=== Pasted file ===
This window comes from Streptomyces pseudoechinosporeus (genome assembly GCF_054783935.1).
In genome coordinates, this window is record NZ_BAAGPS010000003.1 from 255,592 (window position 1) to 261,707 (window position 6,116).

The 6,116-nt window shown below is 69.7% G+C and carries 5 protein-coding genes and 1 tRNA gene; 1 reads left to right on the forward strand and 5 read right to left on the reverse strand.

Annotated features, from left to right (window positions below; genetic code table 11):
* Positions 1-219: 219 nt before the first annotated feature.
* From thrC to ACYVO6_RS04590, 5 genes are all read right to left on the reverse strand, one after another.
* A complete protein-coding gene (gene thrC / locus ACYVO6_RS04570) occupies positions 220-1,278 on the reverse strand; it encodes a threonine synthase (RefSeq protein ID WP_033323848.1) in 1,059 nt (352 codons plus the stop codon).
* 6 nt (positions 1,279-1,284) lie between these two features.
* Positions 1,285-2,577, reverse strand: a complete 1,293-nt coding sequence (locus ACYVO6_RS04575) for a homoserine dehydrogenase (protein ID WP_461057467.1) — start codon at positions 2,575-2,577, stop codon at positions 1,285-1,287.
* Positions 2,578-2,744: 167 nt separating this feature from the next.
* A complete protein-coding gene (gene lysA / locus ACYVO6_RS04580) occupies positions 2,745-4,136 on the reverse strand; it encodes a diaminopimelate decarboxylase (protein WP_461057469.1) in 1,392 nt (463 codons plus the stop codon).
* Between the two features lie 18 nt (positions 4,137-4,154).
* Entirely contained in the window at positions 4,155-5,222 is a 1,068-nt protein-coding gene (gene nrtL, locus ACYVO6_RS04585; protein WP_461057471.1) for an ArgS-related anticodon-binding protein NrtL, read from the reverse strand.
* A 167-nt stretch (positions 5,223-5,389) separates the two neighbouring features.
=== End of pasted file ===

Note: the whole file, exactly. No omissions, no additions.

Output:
This window comes from Streptomyces pseudoechinosporeus (genome assembly GCF_054783935.1).
In genome coordinates, this window is record NZ_BAAGPS010000003.1 from 255,592 (window position 1) to 261,707 (window position 6,116).

The 6,116-nt window shown below is 69.7% G+C and carries 5 protein-coding genes and 1 tRNA gene; 1 reads left to right on the forward strand and 5 read right to left on the reverse strand.

Annotated features, from left to right (window positions below; genetic code table 11):
* Positions 1-219: 219 nt before the first annotated feature.
* From thrC to ACYVO6_RS04590, 5 genes are all read right to left on the reverse strand, one after another.
* A complete protein-coding gene (gene thrC / locus ACYVO6_RS04570) occupies positions 220-1,278 on the reverse strand; it encodes a threonine synthase (RefSeq protein ID WP_033323848.1) in 1,059 nt (352 codons plus the stop codon).
* 6 nt (positions 1,279-1,284) lie between these two features.
* Positions 1,285-2,577, reverse strand: a complete 1,293-nt coding sequence (locus ACYVO6_RS04575) for a homoserine dehydrogenase (protein ID WP_461057467.1) — start codon at positions 2,575-2,577, stop codon at positions 1,285-1,287.
* Positions 2,578-2,744: 167 nt separating this feature from the next.
* A complete protein-coding gene (gene lysA / locus ACYVO6_RS04580) occupies positions 2,745-4,136 on the reverse strand; it encodes a diaminopimelate decarboxylase (protein WP_461057469.1) in 1,392 nt (463 codons plus the stop codon).
* Between the two features lie 18 nt (positions 4,137-4,154).
* Entirely contained in the window at positions 4,155-5,222 is a 1,068-nt protein-coding gene (gene nrtL, locus ACYVO6_RS04585; protein WP_461057471.1) for an ArgS-related anticodon-binding protein NrtL, read from the reverse strand.
* A 167-nt stretch (positions 5,223-5,389) separates the two neighbouring features.